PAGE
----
Why Your Credit Score is So Important When Taking Out a Mortgage

Credit is tied to most big financial decisions you will make in your life. From things as little as opening up a store card at the mall to buying your first home, your credit score is going to play a factor.

When it comes to mortgages, lenders take your credit score, particularly your FICO score, into consideration in determining the interest rate that you will likely be stuck with for years.

How is your credit score determined and what can you do to use it to get a better rate on your mortgage? We’ll cover all of that and more in this article.

Deciphering credit scores

Most major lenders assign your credit score based on the information provided by three national credit bureaus: Equifax, Experian, and TransUnion. These companies report your credit history to FICO, who give you a score from 300 to 850 (850 being the best your score can get).

When applying for a mortgage (or attempting to be pre-approved for a home loan), the lender you choose will weight several aspects to determine if they will lend money to you and under what terms they will lend you the money. Among these are your employment status, current salary, your savings and assets, and your credit score.

Lenders use this data to attempt to determine how likely you are to pay off your debt. To be considered a “safe” person to lend money to it will require a combination of things, including good credit.

What is good credit? Credit scores are based on five components:

  • 35%: your payment history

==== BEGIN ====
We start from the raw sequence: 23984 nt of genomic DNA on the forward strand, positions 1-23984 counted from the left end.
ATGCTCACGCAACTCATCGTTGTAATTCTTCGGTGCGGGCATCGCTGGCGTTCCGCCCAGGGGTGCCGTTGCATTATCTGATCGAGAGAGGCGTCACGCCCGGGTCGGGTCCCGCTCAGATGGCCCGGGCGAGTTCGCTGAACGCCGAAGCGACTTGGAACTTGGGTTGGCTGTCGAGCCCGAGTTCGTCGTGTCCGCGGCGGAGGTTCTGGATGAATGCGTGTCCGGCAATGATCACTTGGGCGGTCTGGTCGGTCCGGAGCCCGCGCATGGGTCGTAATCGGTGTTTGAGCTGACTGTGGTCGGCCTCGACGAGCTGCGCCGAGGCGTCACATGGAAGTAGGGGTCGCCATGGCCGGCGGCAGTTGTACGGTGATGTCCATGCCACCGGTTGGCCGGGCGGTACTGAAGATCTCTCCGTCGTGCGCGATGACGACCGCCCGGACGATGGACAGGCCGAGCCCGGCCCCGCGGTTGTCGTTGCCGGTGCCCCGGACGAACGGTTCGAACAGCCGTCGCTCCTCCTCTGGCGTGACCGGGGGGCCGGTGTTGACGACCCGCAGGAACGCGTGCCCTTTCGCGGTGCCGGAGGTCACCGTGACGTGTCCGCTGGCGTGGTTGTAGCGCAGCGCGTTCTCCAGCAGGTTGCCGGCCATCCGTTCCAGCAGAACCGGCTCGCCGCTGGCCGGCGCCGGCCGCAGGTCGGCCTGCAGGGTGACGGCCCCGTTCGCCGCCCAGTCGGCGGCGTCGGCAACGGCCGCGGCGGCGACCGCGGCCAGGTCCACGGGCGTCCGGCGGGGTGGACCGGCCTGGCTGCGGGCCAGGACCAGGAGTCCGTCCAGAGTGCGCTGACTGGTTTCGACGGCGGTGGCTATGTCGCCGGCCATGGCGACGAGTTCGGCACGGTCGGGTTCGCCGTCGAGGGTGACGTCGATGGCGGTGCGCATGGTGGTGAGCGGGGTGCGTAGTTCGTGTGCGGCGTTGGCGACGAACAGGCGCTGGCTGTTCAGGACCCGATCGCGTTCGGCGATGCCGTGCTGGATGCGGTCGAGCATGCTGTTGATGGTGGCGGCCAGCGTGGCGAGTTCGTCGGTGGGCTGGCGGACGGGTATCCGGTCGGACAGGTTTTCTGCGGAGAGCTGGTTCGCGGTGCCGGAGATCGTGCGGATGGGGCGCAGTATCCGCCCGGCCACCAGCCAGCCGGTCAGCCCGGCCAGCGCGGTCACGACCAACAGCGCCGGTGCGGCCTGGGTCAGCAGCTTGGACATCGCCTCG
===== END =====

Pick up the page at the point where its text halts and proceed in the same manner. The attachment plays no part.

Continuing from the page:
• 30%: your debt amount
  • 15%: length of your credit history
  • 10%: types of credit you have used
  • 10%: recent credit inquiries (such as taking out new loans or opening new credit cards)

As you can see, paying your bills and loans on time each month is the key factor in determining your credit score. Also important, however, is keeping your total amount of debt low.

Most aspects of your credit score are in your control. Only 10% of your score is determined by the length of your credit history (i.e., when you opened your first card or took out your first loan).

To build your credit score, you’ll need to focus on lowering your balances, making on-time payments, and giving yourself time to diversify your credit.

What does this mean for taking out mortgages?

A higher credit score will get you a lower interest rate. By the time you pay off your mortgage, just a hundred points on your credit score could save you thousands on your mortgage, and that’s not including the money you might save by getting lower interest rates on other loans as well.

If you would like to buy a home within the next few years, take this time to focus on building your credit score:

  • If you have high balances, do your best to lower them
  • If you have a tendency to miss payments, set recurring reminders in your phone to make sure you pay on time
  • If you don’t have diverse credit, it could be a good time to take out a loan or open your first credit card

When it comes time to apply for a mortgage, you’ll thank yourself for focusing more on your credit score.

How You Ruin Your Credit Without Realizing It

You know that your credit score is incredibly important when you want to buy a home. There’s certain things that you could be doing in your everyday life that are hurting your credit score. Here’s what you need to avoid in order to keep your credit score up:

Don’t Allow For Too Many Credit Inquiries


When you’re at the checkout lane at the store, and the clerk informs you that you can save a lot of money if you just open this instant credit card on the spot, that can pose a problem. The issue with this is that the store will be instantly checking your credit score as well. These inquiries hang on your credit report for a certain amount of time. Certain inquiries can also make your score dip. Too many credit inquiries can make lenders suspicious of your ability to be a dependable borrower.